While on our post-school, pre-Nova Scotia trip to Paris my son and I walked over to Notre Dam Cathedral. Our route took us across the Pont de L’Archêveché which is one of the love lock afflicted bridges.
Love locks attached to bridges and other public spaces are much like an invasive species. Have a look… don’t they collectively look like some strange barnacle or clinging mussel?
This is happening in a number of cities but Paris in particular, has been invaded. Sweethearts write their names on padlocks and attach them to public places – mainly bridges – and throw the key into the water. It wasn’t until the early 2000’s when padlocks began appearing on public structures. Most don’t realize what they think is traditional isn’t at all but is a relatively new phenomenon and a destructive one at that.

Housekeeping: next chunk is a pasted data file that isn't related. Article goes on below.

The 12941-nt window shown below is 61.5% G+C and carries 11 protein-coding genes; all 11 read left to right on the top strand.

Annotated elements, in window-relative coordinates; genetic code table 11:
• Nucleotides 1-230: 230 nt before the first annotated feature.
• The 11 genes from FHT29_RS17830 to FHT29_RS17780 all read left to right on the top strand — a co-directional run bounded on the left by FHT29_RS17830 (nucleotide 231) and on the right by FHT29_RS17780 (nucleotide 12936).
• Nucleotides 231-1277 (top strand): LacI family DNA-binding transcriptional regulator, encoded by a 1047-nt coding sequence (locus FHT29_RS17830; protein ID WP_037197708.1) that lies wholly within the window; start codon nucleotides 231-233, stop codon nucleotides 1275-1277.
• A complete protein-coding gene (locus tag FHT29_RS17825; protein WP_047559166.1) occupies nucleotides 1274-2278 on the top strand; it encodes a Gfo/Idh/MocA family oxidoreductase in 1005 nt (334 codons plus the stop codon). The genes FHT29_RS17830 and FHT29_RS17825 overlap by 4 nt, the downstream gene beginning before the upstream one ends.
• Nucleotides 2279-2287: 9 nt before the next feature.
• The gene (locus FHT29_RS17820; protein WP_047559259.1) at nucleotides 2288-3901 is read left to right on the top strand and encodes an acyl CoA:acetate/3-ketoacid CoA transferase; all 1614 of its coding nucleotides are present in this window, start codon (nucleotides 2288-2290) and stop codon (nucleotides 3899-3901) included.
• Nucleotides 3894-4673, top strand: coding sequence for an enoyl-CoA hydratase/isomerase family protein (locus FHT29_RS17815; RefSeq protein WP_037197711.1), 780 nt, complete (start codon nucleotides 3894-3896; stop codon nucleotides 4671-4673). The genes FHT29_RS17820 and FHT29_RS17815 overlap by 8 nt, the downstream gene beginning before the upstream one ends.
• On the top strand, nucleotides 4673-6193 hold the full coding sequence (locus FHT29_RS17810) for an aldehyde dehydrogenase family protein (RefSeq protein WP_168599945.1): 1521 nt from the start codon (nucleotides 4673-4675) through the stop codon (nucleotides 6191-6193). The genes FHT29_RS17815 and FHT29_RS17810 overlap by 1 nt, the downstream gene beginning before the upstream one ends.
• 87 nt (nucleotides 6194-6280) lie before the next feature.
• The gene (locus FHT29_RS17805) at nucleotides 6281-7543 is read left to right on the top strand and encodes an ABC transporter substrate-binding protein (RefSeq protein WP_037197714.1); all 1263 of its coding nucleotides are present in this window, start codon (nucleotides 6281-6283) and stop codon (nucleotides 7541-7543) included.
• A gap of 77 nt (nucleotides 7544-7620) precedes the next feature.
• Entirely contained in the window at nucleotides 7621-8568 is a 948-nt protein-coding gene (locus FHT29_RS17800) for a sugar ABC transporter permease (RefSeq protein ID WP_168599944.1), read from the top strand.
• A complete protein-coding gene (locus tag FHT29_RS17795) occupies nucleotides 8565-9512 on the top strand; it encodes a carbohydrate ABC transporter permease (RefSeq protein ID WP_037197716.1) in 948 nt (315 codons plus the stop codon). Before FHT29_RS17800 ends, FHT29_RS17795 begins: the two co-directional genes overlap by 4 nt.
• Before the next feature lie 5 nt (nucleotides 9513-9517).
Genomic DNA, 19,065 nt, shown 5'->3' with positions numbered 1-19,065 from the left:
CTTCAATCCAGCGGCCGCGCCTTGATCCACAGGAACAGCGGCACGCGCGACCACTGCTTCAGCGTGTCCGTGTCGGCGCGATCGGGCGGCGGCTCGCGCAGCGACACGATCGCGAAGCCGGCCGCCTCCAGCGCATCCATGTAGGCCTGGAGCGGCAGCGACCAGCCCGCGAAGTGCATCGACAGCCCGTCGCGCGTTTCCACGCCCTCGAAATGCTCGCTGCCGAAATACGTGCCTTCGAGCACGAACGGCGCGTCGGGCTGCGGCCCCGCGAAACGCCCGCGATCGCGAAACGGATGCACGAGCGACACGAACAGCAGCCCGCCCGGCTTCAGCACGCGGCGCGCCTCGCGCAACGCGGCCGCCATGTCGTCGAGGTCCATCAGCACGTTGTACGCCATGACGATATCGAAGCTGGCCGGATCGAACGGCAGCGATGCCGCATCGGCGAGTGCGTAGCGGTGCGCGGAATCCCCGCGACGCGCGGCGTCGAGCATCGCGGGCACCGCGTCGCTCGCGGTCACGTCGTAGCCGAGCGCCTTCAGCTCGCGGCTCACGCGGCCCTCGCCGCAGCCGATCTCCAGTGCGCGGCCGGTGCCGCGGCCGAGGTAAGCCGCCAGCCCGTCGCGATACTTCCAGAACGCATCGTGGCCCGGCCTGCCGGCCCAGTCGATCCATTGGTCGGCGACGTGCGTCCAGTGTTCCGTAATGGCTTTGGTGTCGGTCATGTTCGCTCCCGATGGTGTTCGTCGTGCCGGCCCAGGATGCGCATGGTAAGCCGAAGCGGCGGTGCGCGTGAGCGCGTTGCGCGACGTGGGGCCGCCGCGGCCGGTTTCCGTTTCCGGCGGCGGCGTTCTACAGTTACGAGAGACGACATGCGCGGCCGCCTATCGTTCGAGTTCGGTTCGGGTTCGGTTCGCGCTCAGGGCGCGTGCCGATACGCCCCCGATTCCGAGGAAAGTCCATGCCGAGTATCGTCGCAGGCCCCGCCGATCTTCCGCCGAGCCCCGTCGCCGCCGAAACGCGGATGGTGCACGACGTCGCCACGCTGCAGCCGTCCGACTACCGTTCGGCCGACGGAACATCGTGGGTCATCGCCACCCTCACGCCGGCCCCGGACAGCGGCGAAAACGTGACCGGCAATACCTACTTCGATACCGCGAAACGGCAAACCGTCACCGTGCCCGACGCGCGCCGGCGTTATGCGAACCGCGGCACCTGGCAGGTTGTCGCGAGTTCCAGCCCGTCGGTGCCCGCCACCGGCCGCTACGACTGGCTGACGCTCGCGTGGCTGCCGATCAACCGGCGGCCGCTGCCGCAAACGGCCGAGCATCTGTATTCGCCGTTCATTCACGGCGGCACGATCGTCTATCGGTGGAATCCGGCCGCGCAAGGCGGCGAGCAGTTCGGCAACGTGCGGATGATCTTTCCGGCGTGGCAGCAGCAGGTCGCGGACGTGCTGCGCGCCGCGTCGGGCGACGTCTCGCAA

The tradition started roughly a hundred years ago with a sad Serbian tale of two ill-fated lovers, Nada and Relja. Relja jilted Nada who never got over her heartbreak and died alone. The young women from her town wanted to protect their own love and started to affix locks to all the places where Nada and Relja met while in love.
The locks on the Pont de L’Archêveché obscure the original ironwork and architecture of the bridges and the weight of the metal locks is threatening the integrity of the structure. Parisian officials have started to remove sections of the ironwork to protect the structure of the bridges. Unfortunately it seems they will be replacing the original gorgeous iron with transparent panels to which no locks can be affixed.
There is an item from the BBC about the lock removal undertaking here.